Cricket on DNS
The latest on DNS Security, DNSSEC, IP Address Management... and more
It's an unfortunate fact of life that name servers are exploited by malware. Malware queries name servers to map the domain names that identify their command and control channel to IP addresses. Malware uses DNS as a channel over which to transmit new code. And some malware targets name servers with distributed denial of service attacks.
The latest versions of BIND, however, enable DNS administrators to turn the tables on malware.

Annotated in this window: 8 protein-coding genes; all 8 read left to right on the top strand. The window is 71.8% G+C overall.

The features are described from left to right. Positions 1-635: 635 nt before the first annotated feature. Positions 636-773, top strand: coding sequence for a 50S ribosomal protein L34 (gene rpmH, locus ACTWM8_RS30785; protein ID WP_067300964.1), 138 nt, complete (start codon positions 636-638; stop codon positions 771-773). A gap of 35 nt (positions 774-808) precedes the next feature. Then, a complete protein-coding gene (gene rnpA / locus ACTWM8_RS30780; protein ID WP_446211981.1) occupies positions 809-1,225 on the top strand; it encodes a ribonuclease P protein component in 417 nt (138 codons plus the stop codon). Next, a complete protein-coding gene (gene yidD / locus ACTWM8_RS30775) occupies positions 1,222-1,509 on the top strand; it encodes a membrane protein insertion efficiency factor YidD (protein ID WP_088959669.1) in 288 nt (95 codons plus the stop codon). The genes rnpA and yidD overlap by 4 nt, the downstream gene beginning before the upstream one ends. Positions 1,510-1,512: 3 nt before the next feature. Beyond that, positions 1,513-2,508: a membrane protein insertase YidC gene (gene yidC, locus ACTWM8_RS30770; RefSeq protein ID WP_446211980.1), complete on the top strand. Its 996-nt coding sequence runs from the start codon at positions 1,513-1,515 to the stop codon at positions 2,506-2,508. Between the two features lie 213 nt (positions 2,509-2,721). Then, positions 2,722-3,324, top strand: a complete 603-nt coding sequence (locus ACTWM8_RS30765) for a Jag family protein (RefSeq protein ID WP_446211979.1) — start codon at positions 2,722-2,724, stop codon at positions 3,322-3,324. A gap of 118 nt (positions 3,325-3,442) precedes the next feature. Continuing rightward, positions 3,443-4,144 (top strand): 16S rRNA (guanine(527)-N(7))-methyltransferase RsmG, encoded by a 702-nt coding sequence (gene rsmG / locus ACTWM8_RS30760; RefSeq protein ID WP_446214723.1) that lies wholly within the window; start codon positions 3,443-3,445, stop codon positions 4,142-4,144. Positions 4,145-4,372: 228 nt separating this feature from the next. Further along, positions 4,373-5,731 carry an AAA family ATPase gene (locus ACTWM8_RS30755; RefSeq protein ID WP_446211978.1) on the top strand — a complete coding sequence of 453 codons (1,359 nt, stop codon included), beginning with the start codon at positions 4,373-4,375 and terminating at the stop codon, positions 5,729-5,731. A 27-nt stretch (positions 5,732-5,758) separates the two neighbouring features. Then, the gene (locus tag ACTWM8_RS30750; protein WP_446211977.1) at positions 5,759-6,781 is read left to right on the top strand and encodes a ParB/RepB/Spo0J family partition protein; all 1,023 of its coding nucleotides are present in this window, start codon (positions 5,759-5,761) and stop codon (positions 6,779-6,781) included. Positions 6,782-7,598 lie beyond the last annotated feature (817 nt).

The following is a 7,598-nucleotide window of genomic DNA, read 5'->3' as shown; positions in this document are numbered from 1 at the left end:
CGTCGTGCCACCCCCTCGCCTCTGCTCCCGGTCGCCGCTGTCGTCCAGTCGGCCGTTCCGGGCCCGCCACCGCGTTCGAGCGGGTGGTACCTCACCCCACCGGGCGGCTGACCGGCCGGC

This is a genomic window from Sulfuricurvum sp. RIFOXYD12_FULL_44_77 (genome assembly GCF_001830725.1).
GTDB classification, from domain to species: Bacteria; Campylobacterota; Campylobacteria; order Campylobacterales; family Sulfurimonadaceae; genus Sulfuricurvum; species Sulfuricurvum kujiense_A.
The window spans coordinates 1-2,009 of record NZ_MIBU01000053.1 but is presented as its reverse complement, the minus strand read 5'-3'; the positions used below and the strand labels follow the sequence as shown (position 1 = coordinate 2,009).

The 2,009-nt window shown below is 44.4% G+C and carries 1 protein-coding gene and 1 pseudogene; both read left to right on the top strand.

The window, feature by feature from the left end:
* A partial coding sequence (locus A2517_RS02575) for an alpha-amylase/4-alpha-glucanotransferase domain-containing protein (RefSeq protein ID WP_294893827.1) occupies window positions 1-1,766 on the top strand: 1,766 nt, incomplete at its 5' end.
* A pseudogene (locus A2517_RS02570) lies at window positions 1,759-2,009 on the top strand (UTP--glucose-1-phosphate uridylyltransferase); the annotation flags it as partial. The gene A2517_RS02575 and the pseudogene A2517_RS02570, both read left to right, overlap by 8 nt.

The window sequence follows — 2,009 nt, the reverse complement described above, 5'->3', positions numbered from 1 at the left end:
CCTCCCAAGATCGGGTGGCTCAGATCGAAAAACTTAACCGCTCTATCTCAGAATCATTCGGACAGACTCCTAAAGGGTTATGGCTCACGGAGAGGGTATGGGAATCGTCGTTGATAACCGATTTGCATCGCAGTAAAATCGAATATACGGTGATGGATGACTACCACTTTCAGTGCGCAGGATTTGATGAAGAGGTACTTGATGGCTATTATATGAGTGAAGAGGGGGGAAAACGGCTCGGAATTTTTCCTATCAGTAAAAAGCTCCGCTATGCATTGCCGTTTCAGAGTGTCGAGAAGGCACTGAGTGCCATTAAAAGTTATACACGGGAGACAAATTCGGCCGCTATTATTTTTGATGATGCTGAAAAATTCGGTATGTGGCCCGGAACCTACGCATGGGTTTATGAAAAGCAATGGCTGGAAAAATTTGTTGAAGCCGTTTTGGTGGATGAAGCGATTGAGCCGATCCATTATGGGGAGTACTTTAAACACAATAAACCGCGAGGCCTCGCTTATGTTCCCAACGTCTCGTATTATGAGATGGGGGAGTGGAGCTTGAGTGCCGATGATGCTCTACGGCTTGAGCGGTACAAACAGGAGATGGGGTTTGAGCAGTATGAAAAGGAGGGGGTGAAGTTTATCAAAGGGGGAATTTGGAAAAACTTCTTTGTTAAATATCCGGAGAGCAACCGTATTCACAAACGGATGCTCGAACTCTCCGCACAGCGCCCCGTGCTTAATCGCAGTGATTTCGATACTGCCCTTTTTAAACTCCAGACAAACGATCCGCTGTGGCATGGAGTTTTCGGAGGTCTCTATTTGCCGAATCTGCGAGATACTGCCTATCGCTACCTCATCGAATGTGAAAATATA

I remember years ago, Infoblox hired our first real IT guy (my friend Nate Campi). Not long afterward, Nate tightened up our firewall rules--et voila, I could no longer query name servers on the Internet directly. I bristled at this, and asked Nate his rationale for cutting off our access. We couldn't run dig and nslookup from our clients anymore!
Back in October 2010, I posted Whither DNSSEC? which speculated on DNSSEC's second act. If the Internet had a fully DNSSEC-secured namespace, we could add email authorization data and SSH fingerprints to DNS. Two commenters, Chris Angelico and John Speno, suggested storing web site certificates and certs for signing applets in DNS, too.